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When Can You Go Back to Work After a Workers’ Comp Claim in Pennsylvania?

Navigating the aftermath of a workplace injury can be a highly difficult process. You may be able to recover payment for the lost income you incur during your recovery. However, it is likely that the amount of lost wage benefits you recover will only amount to a portion of your average weekly income. Accordingly, once you have sufficiently healed, you may need to return to work in order to get your life back on track.

The decision to return to work after filing a Workers’ Compensation claim in Pennsylvania will be based on your recovery progress. Once your physician has determined that you have reached the stage of “Maximum Medical Improvement” (MMI), you may be cleared to return. However, even after reaching MMI, you may still be limited in the type and amount of work you can perform. If you are permanently restricted from performing your pre-injury job duties, then you may qualify for long-term benefits.

Get support from our Certified Pennsylvania Workers’ Compensation Lawyers by calling Cardamone Law at (267) 651-7945.

Returning to Work After Filing a Workers’ Compensation Claim in Pennsylvania

Lost wage benefits provided through Workers’ Compensation offer crucial support to injured employees who are unable to earn income during their recoveries. Still, in some cases, the amount of benefits being paid out may seem insufficient when compared to claimants’ pre-injury earnings. Many clients ask our Workers’ Compensation attorneys if they may return to work so that they can sufficiently provide for themselves and their families.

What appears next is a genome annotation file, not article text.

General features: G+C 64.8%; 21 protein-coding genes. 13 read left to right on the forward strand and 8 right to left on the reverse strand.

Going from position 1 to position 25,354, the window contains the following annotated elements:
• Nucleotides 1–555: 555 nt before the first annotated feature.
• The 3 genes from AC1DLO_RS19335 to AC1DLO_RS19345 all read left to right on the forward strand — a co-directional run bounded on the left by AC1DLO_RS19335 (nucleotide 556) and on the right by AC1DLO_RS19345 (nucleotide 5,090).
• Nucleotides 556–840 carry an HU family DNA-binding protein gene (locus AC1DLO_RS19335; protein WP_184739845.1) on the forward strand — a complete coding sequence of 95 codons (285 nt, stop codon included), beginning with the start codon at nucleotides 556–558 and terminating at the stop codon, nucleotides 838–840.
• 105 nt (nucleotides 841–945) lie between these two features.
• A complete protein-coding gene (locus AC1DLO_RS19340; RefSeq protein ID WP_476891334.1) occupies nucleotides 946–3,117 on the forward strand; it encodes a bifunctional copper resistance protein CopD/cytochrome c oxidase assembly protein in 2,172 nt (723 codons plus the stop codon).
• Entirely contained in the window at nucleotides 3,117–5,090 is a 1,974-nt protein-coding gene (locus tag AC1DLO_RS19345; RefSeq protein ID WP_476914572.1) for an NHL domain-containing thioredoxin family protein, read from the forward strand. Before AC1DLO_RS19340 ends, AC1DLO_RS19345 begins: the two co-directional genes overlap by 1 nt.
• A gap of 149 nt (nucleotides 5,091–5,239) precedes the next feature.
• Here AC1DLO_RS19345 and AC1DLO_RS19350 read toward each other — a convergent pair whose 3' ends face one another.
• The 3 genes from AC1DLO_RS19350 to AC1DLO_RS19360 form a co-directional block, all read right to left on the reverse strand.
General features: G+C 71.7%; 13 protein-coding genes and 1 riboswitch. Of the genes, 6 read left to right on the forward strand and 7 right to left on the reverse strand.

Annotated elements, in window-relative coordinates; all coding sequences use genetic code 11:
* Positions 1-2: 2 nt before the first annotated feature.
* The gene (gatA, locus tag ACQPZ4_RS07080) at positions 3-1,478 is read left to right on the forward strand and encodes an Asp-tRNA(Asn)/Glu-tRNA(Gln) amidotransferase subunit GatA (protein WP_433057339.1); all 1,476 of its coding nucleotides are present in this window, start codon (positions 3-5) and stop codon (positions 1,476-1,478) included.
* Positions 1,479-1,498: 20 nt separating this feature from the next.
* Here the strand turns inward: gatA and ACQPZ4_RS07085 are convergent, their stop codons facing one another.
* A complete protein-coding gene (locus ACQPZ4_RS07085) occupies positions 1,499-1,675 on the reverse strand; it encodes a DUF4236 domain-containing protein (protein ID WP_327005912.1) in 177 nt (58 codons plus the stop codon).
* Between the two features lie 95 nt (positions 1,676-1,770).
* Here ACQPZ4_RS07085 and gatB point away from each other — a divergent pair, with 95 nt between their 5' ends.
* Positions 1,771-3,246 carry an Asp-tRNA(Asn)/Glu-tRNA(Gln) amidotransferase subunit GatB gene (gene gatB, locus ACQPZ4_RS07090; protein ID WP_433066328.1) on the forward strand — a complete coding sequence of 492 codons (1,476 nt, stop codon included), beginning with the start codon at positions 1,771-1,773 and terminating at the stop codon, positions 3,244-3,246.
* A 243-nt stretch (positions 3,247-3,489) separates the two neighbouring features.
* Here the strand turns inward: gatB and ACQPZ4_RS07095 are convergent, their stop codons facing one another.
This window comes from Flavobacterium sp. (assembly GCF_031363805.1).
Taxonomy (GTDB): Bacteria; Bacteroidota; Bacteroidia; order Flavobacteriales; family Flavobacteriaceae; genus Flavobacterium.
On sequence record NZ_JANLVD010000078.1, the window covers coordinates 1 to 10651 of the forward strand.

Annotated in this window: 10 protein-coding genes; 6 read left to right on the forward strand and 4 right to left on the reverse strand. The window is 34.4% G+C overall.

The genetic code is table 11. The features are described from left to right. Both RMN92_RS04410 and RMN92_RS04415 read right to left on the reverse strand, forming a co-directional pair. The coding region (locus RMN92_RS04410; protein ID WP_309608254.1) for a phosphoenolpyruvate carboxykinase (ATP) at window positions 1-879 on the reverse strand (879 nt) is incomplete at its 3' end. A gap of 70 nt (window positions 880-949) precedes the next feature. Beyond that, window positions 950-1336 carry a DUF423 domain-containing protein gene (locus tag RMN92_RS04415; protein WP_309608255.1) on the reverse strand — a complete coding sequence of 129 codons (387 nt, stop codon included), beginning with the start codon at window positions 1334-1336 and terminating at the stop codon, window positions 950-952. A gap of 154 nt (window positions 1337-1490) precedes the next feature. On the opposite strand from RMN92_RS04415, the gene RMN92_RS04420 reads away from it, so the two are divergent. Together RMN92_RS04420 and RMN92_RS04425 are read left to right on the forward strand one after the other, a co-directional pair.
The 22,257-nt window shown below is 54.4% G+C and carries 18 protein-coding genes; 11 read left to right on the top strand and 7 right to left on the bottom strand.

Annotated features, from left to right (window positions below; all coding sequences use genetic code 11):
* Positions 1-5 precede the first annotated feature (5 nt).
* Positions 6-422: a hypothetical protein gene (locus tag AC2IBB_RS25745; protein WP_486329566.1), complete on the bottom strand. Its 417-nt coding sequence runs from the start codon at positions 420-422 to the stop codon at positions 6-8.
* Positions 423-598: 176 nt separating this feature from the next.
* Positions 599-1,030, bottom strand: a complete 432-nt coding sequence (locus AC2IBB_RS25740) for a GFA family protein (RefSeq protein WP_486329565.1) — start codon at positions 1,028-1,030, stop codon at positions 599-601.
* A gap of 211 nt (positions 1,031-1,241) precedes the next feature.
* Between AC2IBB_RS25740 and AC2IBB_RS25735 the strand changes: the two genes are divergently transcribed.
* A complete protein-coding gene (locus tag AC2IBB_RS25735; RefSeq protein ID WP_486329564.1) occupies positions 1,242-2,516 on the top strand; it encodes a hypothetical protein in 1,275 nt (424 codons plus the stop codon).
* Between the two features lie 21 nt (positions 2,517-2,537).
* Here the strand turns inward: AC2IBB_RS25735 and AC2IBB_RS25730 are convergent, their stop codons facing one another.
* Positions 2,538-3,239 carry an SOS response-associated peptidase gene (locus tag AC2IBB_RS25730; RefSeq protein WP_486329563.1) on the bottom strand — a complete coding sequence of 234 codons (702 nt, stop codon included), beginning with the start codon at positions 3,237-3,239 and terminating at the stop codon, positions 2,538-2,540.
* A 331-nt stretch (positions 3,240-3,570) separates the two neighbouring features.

As previously discussed, the decision to return to work after filing your Workers’ Compensation claim will be made by your physician. They will carefully monitor your recovery progress to determine when you have reached MMI. MMI refers to the stage at which you have reached a recovery plateau. In other words, this is the stage at which your condition cannot be improved any further.

The period of time in which you are unable to work is often referred to as your “healing period.” As outlined by § 306(c)(25) of the Pennsylvania Workers’ Compensation Act, the length of your healing period is sometimes defined by code rather that the specific circumstances of your case.

Once you have reached MMI, you may be cleared to return to work. However, it is important to remember that not all MMI designations are created equal. For example, a worker who suffers a sprained muscle may reach MMI and be fully recovered. Meanwhile, a worker who incurs a spinal cord injury may reach MMI but still have significant limitations that prevent them from performing their pre-injury job duties.

Your doctor might suggest that you can return to work before you reach MMI. However, such a recommendation will typically include specific guidelines for your employer to assign you modified or light-duty tasks that suit your physical capabilities. This approach can be beneficial if you are able to perform some level of work and potentially earn a salary that exceeds your lost wage benefits. Still, as we will discuss below, returning to work part time could also mean a reduction in the benefits you receive.

Can You Still Receive Lost Wage Benefits After Reaching MMI in Pennsylvania?

You may continue to receive lost wage benefits if you reach MMI but are still suffering from physical limitations caused by your on-the-job injury. If you are deemed to qualify for “total disability” benefits, then there is no limit to how long your benefits may continue to be paid out. However, if you only qualify for “partial disability” benefits, then your benefits must be halted after a maximum of 500 weeks, as outlined by § 306(a.2)(7) of the Workers’ Compensation Act.